Lost & Found present: Graham Hudson & The Centre of Attention

27 Nov 2009 – 3 Jan 2010

MK Gallery

Milton Keynes, United Kingdom


Travel Information

  • Local Buses: Frequent daily buses run from Central Bus Station and Milton Keynes Central rail station stops on Midsummer Boulevard outside MK Gallery and Milton Keynes Theatre.
  • Nearest station: Milton Keynes Central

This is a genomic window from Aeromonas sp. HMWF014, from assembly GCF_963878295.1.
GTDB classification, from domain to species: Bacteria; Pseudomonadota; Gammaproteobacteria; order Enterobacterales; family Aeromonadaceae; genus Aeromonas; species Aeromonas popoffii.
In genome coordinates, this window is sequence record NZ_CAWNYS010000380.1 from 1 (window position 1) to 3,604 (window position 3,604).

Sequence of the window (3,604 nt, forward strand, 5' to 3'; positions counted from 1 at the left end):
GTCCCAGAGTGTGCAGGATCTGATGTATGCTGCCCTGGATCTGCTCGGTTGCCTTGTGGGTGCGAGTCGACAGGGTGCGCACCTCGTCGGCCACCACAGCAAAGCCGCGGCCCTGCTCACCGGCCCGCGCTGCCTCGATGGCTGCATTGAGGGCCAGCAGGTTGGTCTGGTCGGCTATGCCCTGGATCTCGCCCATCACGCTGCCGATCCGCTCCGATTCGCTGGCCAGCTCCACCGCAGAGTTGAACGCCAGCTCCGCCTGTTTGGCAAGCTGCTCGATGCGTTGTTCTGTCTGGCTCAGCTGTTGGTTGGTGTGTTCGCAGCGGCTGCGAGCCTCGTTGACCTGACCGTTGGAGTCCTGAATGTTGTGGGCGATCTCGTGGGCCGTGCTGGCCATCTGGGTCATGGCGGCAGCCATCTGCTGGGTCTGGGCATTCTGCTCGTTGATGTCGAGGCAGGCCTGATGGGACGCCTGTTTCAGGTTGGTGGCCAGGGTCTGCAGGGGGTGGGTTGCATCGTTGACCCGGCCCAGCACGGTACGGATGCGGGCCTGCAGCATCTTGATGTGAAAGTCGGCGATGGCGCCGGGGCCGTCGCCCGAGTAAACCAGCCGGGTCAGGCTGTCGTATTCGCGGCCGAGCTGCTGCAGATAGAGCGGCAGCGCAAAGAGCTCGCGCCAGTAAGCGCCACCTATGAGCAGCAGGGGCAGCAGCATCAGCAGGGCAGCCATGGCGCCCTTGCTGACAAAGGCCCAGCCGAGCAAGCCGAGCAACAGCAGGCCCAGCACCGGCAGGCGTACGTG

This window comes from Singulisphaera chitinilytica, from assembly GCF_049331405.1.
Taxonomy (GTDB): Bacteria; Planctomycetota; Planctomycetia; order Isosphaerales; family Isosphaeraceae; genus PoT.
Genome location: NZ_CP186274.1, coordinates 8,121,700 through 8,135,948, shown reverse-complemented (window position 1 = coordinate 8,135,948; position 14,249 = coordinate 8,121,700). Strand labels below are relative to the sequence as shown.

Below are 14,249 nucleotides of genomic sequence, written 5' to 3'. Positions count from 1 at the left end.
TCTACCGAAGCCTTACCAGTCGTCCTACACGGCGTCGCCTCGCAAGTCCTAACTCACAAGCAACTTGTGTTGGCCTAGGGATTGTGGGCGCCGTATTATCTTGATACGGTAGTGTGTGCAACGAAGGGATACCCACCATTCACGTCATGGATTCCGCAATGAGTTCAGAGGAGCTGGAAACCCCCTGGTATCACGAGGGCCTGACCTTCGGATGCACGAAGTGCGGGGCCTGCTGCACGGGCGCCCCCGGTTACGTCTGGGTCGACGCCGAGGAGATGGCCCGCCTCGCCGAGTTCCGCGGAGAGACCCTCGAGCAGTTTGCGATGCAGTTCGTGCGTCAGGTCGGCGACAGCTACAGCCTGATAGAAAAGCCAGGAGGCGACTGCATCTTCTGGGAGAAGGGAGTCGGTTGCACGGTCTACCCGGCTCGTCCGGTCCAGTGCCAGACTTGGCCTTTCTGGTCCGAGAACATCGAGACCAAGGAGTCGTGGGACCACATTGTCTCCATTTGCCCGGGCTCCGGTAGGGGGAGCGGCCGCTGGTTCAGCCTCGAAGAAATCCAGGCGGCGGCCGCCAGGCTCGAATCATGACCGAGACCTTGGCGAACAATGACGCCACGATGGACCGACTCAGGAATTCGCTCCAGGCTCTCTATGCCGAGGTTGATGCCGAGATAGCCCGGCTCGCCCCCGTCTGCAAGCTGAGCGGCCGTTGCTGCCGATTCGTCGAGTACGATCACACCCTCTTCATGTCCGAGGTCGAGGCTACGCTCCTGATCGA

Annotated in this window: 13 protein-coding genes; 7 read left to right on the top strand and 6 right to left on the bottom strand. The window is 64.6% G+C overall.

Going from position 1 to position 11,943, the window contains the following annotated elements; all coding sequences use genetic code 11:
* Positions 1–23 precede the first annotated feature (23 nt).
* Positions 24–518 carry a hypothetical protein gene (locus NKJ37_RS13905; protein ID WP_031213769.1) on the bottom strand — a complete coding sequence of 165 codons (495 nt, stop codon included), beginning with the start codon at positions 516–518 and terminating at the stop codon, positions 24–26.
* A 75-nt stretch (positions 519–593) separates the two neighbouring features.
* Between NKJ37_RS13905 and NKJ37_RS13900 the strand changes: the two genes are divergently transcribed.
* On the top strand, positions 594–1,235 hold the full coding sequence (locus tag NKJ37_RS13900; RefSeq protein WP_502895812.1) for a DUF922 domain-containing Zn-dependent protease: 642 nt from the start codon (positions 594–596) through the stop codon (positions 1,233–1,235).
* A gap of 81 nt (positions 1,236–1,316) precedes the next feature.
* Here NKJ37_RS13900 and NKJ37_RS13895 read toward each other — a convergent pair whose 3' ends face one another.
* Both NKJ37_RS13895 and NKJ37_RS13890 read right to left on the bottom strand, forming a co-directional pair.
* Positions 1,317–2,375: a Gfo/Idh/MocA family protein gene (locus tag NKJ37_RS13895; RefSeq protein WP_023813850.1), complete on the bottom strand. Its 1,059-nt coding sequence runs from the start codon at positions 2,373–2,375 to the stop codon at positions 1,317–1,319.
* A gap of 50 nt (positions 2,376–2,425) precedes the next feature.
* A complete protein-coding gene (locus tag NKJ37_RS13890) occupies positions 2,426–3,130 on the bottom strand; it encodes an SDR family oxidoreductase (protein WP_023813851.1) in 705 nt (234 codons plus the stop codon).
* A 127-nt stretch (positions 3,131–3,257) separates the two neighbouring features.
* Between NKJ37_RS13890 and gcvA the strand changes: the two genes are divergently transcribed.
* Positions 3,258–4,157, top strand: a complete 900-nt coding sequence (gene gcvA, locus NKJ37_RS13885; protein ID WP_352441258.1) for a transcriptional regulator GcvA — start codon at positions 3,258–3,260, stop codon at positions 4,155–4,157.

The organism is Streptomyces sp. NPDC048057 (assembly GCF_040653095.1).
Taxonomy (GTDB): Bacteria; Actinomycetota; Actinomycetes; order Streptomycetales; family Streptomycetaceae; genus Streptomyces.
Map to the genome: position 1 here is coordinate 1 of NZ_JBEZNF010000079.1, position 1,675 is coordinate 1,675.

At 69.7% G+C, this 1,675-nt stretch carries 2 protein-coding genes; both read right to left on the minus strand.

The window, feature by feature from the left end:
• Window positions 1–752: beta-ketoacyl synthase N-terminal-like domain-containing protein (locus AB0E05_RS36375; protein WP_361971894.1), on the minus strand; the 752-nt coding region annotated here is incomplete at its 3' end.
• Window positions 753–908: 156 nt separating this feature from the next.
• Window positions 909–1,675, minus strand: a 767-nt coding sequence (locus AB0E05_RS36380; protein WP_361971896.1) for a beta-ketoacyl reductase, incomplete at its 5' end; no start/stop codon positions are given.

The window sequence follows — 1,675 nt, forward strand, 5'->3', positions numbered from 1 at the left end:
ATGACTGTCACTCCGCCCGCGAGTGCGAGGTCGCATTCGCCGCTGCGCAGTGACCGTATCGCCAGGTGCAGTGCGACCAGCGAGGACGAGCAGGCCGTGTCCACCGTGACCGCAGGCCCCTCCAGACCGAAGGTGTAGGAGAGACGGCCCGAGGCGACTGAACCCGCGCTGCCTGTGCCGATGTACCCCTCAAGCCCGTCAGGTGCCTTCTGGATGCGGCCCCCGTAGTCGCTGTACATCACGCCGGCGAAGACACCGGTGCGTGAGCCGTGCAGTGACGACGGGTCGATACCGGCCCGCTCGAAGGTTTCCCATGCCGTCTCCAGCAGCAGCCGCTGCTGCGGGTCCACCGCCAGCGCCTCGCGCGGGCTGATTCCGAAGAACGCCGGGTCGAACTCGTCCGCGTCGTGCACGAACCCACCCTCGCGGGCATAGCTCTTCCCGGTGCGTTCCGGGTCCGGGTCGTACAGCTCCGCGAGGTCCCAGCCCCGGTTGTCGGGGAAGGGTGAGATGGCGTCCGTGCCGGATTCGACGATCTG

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This winter, Milton Keynes Gallery will host an exhibition curated by Lost & Found, a group of young artists, designers, writers and musicians who have been working with Milton Keynes Gallery over the past three years, as part of its Big Lottery Funded Young People's Project. Lost & Found have invited artists Graham Hudson and The Centre of Attention to use the gallery as a site of production rather than simply for the presentation of objects. Visitors will therefore become directly involved in the development and realisation of this evolving exhibition. In the Cube Gallery, The Centre of Attention (Pierre Coinde and Gary O'Dwyer) will present an installation called Gemeinschaft und Gesellschaft [community and society], which refers to a book by German sociologist Ferdinand Tönnies. The installation includes functional, everyday objects occasionally sourced from the Gallery's offices and workshops. It invites visitors to make an artistic judgement or statement by making changes to the work (such as adding, moving, editing or combining elements). In the Middle Gallery, The Centre of Attention will host the Lost & Found curators within a formal office environment where they will organise events and produce printed matter during the course of the exhibition. Artist Graham Hudson will be in residence in the Long Gallery from 23 November to 1 December. He will construct a new work called 'A considerable extension in time and an insignificant extension in space' formed around a multi-levelled framework of scaffolding and pallets with TV monitors, record players, strip lighting and other objects from the Gallery's ‘behind the scenes'. Hudson will use the gallery like a studio space, so that his working process becomes visible to the public, who will be able to interact with the work. …a studio visit is always more interesting than the same artist's gallery show — psychologically we've got to close that gap — and so open up new space". - Graham Hudson in interview with curator Vincent Honore.


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